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From office spaces in the nature to underwater drones and Baltic-grown edible seaweed,  DEEP – Water Well-being Challenge gathered together people from various areas of expertise, all over the world. This time DEEP focused on accelerating new ideas that would make our waters more accessible as well as an essential part in creating more wellbeing.

New ideas and innovations are in need when water-based wellbeing and accessibility are discussed. While the Nordics are known for their water resources, those seem to be left unused. Our waters could foster both communality amongst the locals, tourism, health, education – you name it. This was the setting for the interdisciplinary DEEP – Water Well-being Challenge, held in 16–18 November at Tiedekulma in Helsinki by Natural Resources Institute Finland, Finnish Environment Institute, Helsinki Institute of Sustainability Science, and Helsinki Think Company.

The eight finalist teams participated in two different tracks: Blue Access and Blue Services, with the first one focusing on creating better accessibility and policies and the latter on business ideas that could foster water as a source of wellbeing. Participants consisted of students, researchers and professionals from very different spheres: from education and economics to cultural studies and biology.

The weekend started with a warm-up challenge: how to build a tower as high as possible with spaghetti and a marshmallow. Kristiina Karttunen and Viola Hakkarainen from team Navigators showing their construction skills. Photo: Julia Wright.

During the intensive weekend our participants had the chance to develop their existing ideas and brainstorm new ones together with the valuable help of mentors. The competition was on, as the winners of the Blue Services track would be granted with prizes of 1,500, 1,000 and 500 euros. The Blue Access track participants had the opportunity to get their freshly created and polished solutions published in Water and Well-being: Streams in Research and Practices.

And the winners are…

The weekend challenge culminated on the Final on Sunday 18th as the eight teams pitched their solutions to the judges. From the Blue Services track, Baltic Sea Weed, a business project of Elisa Paljakka and Anna Hukka, took the first prize of 1,500 euros with their idea of growing seaweed in our own sea shores. In addition to the ways that the seaweed can be used as a produce or a supplement, there might be possibilities in nordic-grown seaweed for example to bio energy or feed for livestock. The jury was impressed with the idea and especially praised the solution’s potential impact.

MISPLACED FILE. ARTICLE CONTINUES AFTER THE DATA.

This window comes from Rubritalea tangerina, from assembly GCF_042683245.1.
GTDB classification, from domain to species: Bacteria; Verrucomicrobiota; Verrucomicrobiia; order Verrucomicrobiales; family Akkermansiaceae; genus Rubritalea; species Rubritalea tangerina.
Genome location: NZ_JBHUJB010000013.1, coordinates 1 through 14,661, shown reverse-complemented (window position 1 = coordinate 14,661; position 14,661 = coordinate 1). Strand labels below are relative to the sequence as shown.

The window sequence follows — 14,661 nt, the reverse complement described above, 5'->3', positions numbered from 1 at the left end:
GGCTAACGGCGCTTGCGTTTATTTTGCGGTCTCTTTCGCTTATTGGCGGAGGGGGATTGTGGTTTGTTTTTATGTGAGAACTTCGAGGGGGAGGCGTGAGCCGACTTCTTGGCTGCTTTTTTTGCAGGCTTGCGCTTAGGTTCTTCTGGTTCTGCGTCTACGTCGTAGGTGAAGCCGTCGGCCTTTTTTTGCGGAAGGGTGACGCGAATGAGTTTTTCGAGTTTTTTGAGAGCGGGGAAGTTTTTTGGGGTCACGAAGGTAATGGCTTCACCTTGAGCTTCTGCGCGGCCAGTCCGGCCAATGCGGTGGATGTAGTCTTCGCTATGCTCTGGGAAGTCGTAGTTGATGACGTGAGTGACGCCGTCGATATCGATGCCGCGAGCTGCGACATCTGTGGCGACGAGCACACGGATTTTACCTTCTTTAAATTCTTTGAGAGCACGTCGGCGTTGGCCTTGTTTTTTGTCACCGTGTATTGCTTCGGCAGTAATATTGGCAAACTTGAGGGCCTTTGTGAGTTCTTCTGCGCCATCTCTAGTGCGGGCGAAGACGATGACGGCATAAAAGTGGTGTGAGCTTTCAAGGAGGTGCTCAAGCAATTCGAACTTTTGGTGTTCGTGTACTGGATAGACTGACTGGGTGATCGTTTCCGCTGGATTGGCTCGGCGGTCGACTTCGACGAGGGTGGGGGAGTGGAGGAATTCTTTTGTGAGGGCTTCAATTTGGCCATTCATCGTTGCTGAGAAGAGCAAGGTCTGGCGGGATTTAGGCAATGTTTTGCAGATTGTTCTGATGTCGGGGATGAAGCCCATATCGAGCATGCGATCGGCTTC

Team Baltic Sea Weed Elisa Paljakka and Anna Hukka listening to the jury’s comments after successful pitch. Photo: Fida Kettunen.

The second prize of 1,000 euros went to Sanna Korkonen, Niko Nappu, Linda Mattson, José Manuel Cano Arias and Josefiina Ruponen’s Suuri Sininen, an interactive and inspiring educational platform for all ages and backgrounds. Their site had gathered information on our waters and the creatures living in them, as well as educational games and quizzes. Lastly, the team took the third prize of 500 euros with the solution that combined effective advertising with free access to drinkable water. In their water stations, Eric Cole, Tiago Campaio and Milda Dapkeviciute are both bringing captivating advertisements closer to consumers as well as encourage people to leave the plastic water bottles at the store and use a durable bottle instead. were a truly international team: Eric Cole, Milda Dapkeviciute and Tiago Campaio. Photo: Fida Kettunen.

“Amazing concept!” the Blue Access track impressed the jury

From the Blue Access track, none of the teams had pre-made ideas before the DEEP weekend. The participants applied as individuals and were built into teams for the weekend challenge. In the short period of time, all the teams created impactful ideas and solutions from education, social inclusion and work.

Blue Camps, the team of Stuart Stokeld, Polina Kuranova and Tiina Mäkelä-Korhonen, created solutions in the theme of education. “Urban people don’t have a connection to nature and the water environments which stems already from education. This leads to unsustainable use of water resources, lack of wellness from water environments and lost business opportunities”, the team said. To tackle the challenge, they created an idea of a sustainability themed camp, where 13–15 year old children interact and learn more of the water environment and build respect towards nature.

Building respect towards nature, was also an sub-theme in the solution created by Kristiina Karttunen, Valeria Medoza and Viola Hakkarainen’s Navigators. With the slogan “Everybody on board”, the Navigators wanted to improve disadvantaged children’s access to sailing by getting boat owners involved pro bono. Their idea got the admiration from the jury, and jury member Laura Höijer from Baltic Sea Action Group was convinced, that many boat owners would love to participate to such voluntary work.

Lastly, the jury was blown away by the concept of Anna Lehti and Suresh Gurung’s Green Office. They wanted to bring office spaces close to the sea shores and nature, and with that improve people’s working environments by taking them into a place of serenity and fresh air. In their idea, they would use shipping containers as offices, because they are portable as well as inexpensive.

DEEP – Water Well-being Challenge was mainly funded by the Nordic Council of Ministers through Luke-coordinated BlueNordic project.

Text: Emmi Linnankivi

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